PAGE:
Eating Better (a Lot Better) Than Kings

Collin Street Bakery pineapple farm in Costa Rica.(Photo by Wolfgang Kaehler/LightRocket/Getty Images)

To fuel Thanksgiving-mentum through this holiday transition week, we’ll dig into our incredible modern food abundance (yes, even amid recent inflation) and how globalization helps fuel it. 

My Cato colleague Sophia Bagley and I explored this issue in-depth in a recent essay for Cato’s Defending Globalization project. We explained that for all the talk about container ships and trade agreements and wonky economic metrics, there’s probably no better symbol of real globalization—the (mostly) seamless exchange of stuff, ideas, cultures, and people—than the food we eat every day. Consider, for example, your local watering hole:

There, you’ll almost certainly find something on the menu that didn’t originate in the United States. If you’re at an ethnic restaurant, it’ll be almost everything listed, but even the classic American bar and grill serves nachos or egg rolls or French fries (that probably originated in Belgium). The food you’ll eat, meanwhile, will contain numerous imported ingredients—spices, sauces, or produce that don’t grow locally this time of year (if ever)—and likely imported plates, glasses, and flatware. Maybe you also enjoy imported beer or Australian wine (though even your Miller Lite comes from Czech hops and German yeast). And it’s a good bet that at least one person in the kitchen—and often a waiter or even the owner—was born outside the country. You might think you’re having a good ol’ American cheeseburger, but you really have the whole world on your plate.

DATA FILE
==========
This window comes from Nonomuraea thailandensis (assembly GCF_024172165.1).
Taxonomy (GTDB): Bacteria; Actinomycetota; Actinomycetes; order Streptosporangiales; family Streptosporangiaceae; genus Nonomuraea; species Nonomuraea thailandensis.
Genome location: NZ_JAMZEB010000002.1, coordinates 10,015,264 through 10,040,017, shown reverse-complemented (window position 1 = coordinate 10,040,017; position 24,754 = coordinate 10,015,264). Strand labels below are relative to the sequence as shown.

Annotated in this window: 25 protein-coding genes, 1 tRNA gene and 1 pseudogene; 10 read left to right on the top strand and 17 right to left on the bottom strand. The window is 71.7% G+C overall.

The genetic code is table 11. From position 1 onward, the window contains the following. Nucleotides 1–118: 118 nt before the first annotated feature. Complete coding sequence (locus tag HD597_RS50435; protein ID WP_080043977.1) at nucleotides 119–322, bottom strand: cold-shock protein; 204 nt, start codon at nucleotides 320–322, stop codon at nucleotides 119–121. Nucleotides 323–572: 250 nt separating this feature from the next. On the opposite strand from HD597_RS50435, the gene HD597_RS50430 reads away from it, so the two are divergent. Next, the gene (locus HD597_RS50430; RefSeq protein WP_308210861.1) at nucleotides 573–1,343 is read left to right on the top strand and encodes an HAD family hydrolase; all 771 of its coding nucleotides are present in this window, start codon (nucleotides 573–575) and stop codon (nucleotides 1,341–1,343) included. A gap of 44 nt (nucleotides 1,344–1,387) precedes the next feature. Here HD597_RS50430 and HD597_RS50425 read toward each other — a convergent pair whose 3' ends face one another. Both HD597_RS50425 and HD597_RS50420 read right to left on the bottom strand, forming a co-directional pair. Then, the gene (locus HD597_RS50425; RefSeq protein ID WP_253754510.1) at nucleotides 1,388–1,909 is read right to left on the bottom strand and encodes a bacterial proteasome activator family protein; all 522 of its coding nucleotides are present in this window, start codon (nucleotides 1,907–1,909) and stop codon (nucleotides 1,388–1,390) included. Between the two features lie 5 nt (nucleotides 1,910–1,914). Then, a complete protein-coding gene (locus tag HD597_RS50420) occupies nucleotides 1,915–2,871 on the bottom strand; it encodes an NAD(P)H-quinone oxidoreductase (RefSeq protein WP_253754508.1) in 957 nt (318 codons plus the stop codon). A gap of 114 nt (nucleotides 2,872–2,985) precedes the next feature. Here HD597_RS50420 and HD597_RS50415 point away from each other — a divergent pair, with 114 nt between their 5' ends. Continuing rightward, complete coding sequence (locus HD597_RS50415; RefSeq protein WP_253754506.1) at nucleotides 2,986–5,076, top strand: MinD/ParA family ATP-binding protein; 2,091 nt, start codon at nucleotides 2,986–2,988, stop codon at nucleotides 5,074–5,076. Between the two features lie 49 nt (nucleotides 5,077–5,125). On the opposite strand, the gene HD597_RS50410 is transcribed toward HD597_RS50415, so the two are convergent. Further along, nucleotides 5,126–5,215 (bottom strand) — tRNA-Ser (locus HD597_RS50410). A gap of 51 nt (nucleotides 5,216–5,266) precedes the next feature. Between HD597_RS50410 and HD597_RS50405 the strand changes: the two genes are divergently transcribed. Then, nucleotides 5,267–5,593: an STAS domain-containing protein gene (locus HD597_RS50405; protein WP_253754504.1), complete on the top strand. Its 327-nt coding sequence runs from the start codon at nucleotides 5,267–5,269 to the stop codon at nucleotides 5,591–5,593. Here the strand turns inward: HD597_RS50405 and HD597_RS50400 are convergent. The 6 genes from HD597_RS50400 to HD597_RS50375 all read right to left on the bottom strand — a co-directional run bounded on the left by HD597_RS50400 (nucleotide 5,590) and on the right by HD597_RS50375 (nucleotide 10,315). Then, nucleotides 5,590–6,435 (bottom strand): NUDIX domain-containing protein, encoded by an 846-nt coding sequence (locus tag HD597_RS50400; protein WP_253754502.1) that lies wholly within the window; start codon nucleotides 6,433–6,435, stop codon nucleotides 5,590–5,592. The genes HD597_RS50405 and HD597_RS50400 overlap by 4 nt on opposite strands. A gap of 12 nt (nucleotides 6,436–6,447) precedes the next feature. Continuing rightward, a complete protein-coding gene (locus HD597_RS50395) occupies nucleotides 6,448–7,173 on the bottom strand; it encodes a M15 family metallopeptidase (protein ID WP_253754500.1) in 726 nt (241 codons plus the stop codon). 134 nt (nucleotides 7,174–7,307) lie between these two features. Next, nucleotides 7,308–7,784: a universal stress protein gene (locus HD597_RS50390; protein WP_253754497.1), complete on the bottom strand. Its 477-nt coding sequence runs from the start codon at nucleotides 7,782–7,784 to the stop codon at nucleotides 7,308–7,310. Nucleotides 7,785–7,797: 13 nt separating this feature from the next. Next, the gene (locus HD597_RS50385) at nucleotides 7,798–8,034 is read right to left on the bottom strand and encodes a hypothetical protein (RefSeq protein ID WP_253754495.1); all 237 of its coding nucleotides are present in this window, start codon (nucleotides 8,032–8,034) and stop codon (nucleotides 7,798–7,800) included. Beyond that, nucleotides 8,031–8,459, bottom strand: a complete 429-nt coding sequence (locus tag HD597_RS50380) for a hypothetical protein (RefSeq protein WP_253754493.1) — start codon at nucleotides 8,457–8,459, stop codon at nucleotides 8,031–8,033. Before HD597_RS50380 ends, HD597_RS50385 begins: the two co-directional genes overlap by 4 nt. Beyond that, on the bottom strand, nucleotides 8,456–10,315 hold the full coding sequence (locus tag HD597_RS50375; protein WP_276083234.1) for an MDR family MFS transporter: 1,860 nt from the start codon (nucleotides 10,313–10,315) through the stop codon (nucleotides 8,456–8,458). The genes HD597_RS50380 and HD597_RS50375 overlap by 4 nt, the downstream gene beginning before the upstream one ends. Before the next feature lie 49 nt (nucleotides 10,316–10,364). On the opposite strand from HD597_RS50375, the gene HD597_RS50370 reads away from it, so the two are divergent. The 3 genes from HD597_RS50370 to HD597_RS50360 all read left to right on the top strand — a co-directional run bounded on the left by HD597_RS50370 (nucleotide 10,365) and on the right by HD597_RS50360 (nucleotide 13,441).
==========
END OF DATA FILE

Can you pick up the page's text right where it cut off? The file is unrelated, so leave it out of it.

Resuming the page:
As Bagley and I explain in the essay, food has always been global (and globalized), but the relatively recent combination of new technologies (containerized and refrigerated transport, the internet, etc.) and policy liberalization (lower tariffs, trade agreements, etc.) has undoubtedly accelerated the worldwide proliferation of foodstuffs, cuisines, related supplies, foodies, and even Western capitalism around the world. As a result, most Americans today enjoy a level of “food abundance” that our grandparents could only dream of. And as someone who loves to eat, I’m particularly pleased with this delicious state of affairs.

This content is available exclusively to Dispatch members
Try a membership for full access to every newsletter and all of The Dispatch. Support quality, fact-based journalism.
Already a paid member? Sign In
Comments (56)
Join The Dispatch to participate in the comments.
Load More